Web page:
Hunter said he opposed the bill because Senate conferees had removed a White House-drafted section ensuring that tactical or battlefield intelligence agencies would still be primarily directed by the secretary of defense, even as they report to the new national intelligence director. The compromise called for the president to issue "guidelines" on the respective authorities of the director of national intelligence (DNI) and the defense secretary, which Hunter said, "was elevating for the DNI but detrimental to the defense secretary . . . a change that would make war fighters not sure to whom they report and translate into confusion on the battlefield."
Collins called Hunter's argument "utterly without merit," saying the measure actually would improve the real-time satellite intelligence that troops receive in combat. Sen. Joseph I. Lieberman (D-Conn.), another key negotiator, said: "The commander in chief, in the middle of a war, said he needed this bill" to keep the American people and military safe.
Another conferee, Rep. Robert Menendez (D-N.J.), said: "Clearly, House Republicans never really wanted this bill. . . . Sadly, there are those who are so wedded to the Department of Defense that they, ultimately, ensured the bill's demise."
Sensenbrenner's opposition focused on immigration provisions dropped in the negotiations' final hours. Those provisions, important to many House Republicans who believe illegal immigration is out of control, would have made it easier to deport alien suspects and deny drivers licenses to undocumented immigrants, among other things. Collins said immigration questions should be handled in separate legislation in the next Congress.
Democrats ripped into House Republicans for blocking the bill. House Minority Leader Nancy Pelosi (D-Calif.) said that "their inability to overhaul our intelligence system is a staggering failure." Harman called it "a tragedy for America." Rep. Chris Van Hollen (D-Md.) said that "the Republican leadership had a choice between protecting the security of the American people and placating its extreme right wingers. The American people lost, and the extreme right won."
Under the compromise, the new DNI would have set objectives and priorities for the 15 agencies in the intelligence community. The director would have determined budgets and hold operational authority over the national intelligence program, foreign and domestic, which covers accounts for 75 percent of the $40 billion spent annually on intelligence. The remainder would go to the Pentagon for tactical intelligence operations.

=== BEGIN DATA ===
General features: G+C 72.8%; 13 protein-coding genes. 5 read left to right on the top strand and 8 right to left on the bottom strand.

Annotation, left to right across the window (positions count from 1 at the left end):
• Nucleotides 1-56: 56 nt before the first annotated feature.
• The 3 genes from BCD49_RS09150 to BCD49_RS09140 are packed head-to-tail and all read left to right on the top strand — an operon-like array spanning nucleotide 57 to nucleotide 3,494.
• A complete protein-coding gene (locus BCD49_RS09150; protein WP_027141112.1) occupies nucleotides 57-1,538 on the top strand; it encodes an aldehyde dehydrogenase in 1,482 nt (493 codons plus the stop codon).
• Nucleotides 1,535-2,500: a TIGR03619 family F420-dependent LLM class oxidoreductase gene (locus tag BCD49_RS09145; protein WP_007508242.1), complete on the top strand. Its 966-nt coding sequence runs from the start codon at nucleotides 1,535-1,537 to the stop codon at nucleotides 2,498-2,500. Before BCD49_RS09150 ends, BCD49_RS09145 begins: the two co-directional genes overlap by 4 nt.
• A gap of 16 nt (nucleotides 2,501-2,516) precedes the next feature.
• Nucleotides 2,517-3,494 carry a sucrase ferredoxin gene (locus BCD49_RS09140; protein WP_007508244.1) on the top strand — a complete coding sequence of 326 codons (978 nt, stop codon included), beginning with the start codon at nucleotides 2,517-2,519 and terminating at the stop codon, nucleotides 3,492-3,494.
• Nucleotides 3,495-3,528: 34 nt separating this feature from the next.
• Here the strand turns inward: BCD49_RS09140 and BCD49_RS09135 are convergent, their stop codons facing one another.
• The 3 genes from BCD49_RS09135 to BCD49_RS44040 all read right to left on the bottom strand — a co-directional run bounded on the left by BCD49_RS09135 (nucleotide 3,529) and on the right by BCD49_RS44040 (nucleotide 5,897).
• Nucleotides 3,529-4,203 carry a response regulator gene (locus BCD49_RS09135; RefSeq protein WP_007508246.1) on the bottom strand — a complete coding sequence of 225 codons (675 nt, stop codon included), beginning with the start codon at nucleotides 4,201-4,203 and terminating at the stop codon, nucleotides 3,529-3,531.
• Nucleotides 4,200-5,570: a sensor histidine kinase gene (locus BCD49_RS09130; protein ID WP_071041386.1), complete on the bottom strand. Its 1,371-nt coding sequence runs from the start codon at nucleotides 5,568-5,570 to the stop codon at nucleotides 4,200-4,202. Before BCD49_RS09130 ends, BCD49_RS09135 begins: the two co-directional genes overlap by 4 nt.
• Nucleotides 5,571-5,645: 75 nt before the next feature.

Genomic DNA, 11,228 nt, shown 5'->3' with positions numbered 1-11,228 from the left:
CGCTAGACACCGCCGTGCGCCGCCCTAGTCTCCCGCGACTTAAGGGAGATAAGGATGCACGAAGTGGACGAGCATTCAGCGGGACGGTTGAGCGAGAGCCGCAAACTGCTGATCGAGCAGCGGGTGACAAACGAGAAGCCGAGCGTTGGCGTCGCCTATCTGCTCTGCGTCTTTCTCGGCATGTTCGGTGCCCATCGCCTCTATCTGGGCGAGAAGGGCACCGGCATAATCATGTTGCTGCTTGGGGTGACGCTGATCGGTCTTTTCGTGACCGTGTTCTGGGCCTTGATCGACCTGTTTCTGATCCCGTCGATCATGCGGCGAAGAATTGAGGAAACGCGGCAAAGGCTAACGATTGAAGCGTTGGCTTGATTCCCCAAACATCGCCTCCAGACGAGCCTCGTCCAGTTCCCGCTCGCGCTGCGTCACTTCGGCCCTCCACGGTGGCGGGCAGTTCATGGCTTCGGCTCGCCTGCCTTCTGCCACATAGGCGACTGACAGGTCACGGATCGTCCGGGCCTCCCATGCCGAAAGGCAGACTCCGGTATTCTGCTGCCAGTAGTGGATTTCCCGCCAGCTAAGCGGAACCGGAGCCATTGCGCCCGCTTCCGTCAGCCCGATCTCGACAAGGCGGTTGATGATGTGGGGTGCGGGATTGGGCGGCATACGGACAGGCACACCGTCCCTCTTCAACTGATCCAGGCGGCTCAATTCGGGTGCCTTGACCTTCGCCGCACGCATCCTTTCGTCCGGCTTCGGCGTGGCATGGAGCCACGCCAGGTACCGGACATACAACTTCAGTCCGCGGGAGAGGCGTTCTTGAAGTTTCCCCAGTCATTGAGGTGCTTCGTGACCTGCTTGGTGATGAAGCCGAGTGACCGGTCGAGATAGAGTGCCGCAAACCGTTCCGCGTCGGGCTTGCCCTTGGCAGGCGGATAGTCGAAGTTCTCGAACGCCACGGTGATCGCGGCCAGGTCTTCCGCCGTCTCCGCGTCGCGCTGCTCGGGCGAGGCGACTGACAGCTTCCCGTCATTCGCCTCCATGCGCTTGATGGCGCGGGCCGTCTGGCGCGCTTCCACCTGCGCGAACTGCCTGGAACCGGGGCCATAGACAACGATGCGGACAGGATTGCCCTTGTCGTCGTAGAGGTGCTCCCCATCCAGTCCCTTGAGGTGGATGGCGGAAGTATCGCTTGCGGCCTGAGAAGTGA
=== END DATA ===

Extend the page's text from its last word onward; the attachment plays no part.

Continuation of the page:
The overall intelligence budget was to remain secret and hidden in the Pentagon's budget -- as it does now -- but the funds for even Pentagon-based intelligence collection agencies would be controlled by the DNI. Opposition to this provision from Hunter, supported by a letter from Gen. Richard B. Myers, chairman of the Joint Chiefs of Staff, was never overcome, and it played a role in yesterday's actions.
The new national intelligence chief's powers in the compromise would have been somewhat greater than those now held by the director of central intelligence, who also heads the CIA. But under the legislation, the DNI would not run the CIA, nor would his deputy.
The measure would have established by law the national counterterrorism center (NCTC), making it the primary agency handling terrorism intelligence and planning strategic operations at home and abroad to be carried out by the CIA, the FBI and Pentagon personnel. The NCTC director would have been a presidential appointee, approved by the Senate and reporting to the president on terrorism operations and to the DNI on terrorism intelligence.
Ironically, some of the increased budget authority in the legislation is already being asserted by Porter J. Goss, the new DCI, under an executive order Bush signed in August. The NCTC is also being set up under another Bush executive order, although not with all of the authority the legislation proposes.
The past two days of negotiations were spent almost entirely on the immigration issues raised by Sensenbrenner, with the Judiciary Committee chairman often accepting proposals, then returning after consulting colleagues with demands for new changes, sources said. At one point, the Senate staff by mistake offered language for one section that had been submitted by Sensenbrenner, and he returned it, saying it was not good enough, according to one participant.